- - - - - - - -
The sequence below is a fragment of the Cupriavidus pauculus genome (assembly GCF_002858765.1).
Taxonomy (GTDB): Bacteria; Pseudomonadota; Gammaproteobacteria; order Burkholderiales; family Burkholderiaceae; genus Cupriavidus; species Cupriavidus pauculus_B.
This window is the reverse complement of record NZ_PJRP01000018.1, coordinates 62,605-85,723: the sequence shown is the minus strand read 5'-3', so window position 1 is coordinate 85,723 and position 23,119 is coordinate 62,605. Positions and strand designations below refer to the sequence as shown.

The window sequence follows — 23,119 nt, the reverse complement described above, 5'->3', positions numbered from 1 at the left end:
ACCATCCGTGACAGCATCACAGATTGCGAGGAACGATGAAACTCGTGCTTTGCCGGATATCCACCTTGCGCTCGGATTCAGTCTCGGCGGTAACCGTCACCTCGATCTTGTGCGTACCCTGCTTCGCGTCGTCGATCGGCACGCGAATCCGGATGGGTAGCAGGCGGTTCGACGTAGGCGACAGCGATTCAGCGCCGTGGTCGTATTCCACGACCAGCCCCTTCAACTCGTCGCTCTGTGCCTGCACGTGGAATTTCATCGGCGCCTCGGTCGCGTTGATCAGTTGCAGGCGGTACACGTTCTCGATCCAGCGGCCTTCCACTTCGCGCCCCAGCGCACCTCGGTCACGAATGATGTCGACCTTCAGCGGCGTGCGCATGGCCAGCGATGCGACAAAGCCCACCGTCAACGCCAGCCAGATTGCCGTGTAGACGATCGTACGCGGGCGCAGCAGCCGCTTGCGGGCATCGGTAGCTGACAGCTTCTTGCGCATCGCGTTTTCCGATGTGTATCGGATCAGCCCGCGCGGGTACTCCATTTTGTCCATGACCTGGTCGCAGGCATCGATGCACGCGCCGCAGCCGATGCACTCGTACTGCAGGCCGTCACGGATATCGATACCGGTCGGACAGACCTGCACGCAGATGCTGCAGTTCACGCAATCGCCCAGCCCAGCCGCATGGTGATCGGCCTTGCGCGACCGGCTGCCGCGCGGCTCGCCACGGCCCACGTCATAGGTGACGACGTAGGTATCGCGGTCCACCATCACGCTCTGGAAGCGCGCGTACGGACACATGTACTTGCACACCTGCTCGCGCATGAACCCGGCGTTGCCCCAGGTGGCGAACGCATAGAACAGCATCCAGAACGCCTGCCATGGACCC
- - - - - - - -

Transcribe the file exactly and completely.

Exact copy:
The sequence below is a fragment of the Cupriavidus pauculus genome (assembly GCF_002858765.1).
Taxonomy (GTDB): Bacteria; Pseudomonadota; Gammaproteobacteria; order Burkholderiales; family Burkholderiaceae; genus Cupriavidus; species Cupriavidus pauculus_B.
This window is the reverse complement of record NZ_PJRP01000018.1, coordinates 62,605-85,723: the sequence shown is the minus strand read 5'-3', so window position 1 is coordinate 85,723 and position 23,119 is coordinate 62,605. Positions and strand designations below refer to the sequence as shown.

The window sequence follows — 23,119 nt, the reverse complement described above, 5'->3', positions numbered from 1 at the left end:
ACCATCCGTGACAGCATCACAGATTGCGAGGAACGATGAAACTCGTGCTTTGCCGGATATCCACCTTGCGCTCGGATTCAGTCTCGGCGGTAACCGTCACCTCGATCTTGTGCGTACCCTGCTTCGCGTCGTCGATCGGCACGCGAATCCGGATGGGTAGCAGGCGGTTCGACGTAGGCGACAGCGATTCAGCGCCGTGGTCGTATTCCACGACCAGCCCCTTCAACTCGTCGCTCTGTGCCTGCACGTGGAATTTCATCGGCGCCTCGGTCGCGTTGATCAGTTGCAGGCGGTACACGTTCTCGATCCAGCGGCCTTCCACTTCGCGCCCCAGCGCACCTCGGTCACGAATGATGTCGACCTTCAGCGGCGTGCGCATGGCCAGCGATGCGACAAAGCCCACCGTCAACGCCAGCCAGATTGCCGTGTAGACGATCGTACGCGGGCGCAGCAGCCGCTTGCGGGCATCGGTAGCTGACAGCTTCTTGCGCATCGCGTTTTCCGATGTGTATCGGATCAGCCCGCGCGGGTACTCCATTTTGTCCATGACCTGGTCGCAGGCATCGATGCACGCGCCGCAGCCGATGCACTCGTACTGCAGGCCGTCACGGATATCGATACCGGTCGGACAGACCTGCACGCAGATGCTGCAGTTCACGCAATCGCCCAGCCCAGCCGCATGGTGATCGGCCTTGCGCGACCGGCTGCCGCGCGGCTCGCCACGGCCCACGTCATAGGTGACGACGTAGGTATCGCGGTCCACCATCACGCTCTGGAAGCGCGCGTACGGACACATGTACTTGCACACCTGCTCGCGCATGAACCCGGCGTTGCCCCAGGTGGCGAACGCATAGAACAGCATCCAGAACGCCTGCCATGGACCC